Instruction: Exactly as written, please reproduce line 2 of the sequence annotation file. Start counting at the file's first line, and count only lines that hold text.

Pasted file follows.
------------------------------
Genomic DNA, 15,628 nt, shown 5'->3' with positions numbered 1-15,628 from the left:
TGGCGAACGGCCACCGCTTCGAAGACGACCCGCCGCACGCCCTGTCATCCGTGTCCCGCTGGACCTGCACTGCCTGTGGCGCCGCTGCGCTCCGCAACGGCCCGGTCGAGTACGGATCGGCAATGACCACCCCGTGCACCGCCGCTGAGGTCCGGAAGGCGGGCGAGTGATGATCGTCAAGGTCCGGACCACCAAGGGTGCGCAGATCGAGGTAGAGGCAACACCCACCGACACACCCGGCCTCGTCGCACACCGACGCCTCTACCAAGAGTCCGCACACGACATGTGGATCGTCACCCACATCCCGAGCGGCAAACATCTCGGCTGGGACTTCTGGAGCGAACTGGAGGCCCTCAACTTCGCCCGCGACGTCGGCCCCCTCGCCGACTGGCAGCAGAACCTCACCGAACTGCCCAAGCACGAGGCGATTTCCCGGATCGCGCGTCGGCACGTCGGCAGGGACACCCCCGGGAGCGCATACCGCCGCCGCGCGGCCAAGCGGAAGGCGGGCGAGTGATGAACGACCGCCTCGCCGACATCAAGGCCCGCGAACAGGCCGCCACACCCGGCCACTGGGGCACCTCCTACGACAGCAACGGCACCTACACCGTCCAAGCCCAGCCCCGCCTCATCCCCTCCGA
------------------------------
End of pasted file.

TGGCGAACGGCCACCGCTTCGAAGACGACCCGCCGCACGCCCTGTCATCCGTGTCCCGCTGGACCTGCACTGCCTGTGGCGCCGCTGCGCTCCGCAACGGCCCGGTCGAGTACGGATCGGCAATGACCACCCCGTGCACCGCCGCTGAGGTCCGGAAGGCGGGCGAGTGATGATCGTCAAGGTCCGGACCACCAAGGGTGCGCAGATCGAGGTAGAGGCAACACCCACCGACACACCCGGCCTCGTCGCACACCGACGCCTCTACCAAGAGTCCGCACACGACATGTGGATCGTCACCCACATCCCGAGCGGCAAACATCTCGGCTGGGACTTCTGGAGCGAACTGGAGGCCCTCAACTTCGCCCGCGACGTCGGCCCCCTCGCCGACTGGCAGCAGAACCTCACCGAACTGCCCAAGCACGAGGCGATTTCCCGGATCGCGCGTCGGCACGTCGGCAGGGACACCCCCGGGAGCGCATACCGCCGCCGCGCGGCCAAGCGGAAGGCGGGCGAGTGATGAACGACCGCCTCGCCGACATCAAGGCCCGCGAACAGGCCGCCACACCCGGCCACTGGGGCACCTCCTACGACAGCAACGGCACCTACACCGTCCAAGCCCAGCCCCGCCTCATCCCCTCCGA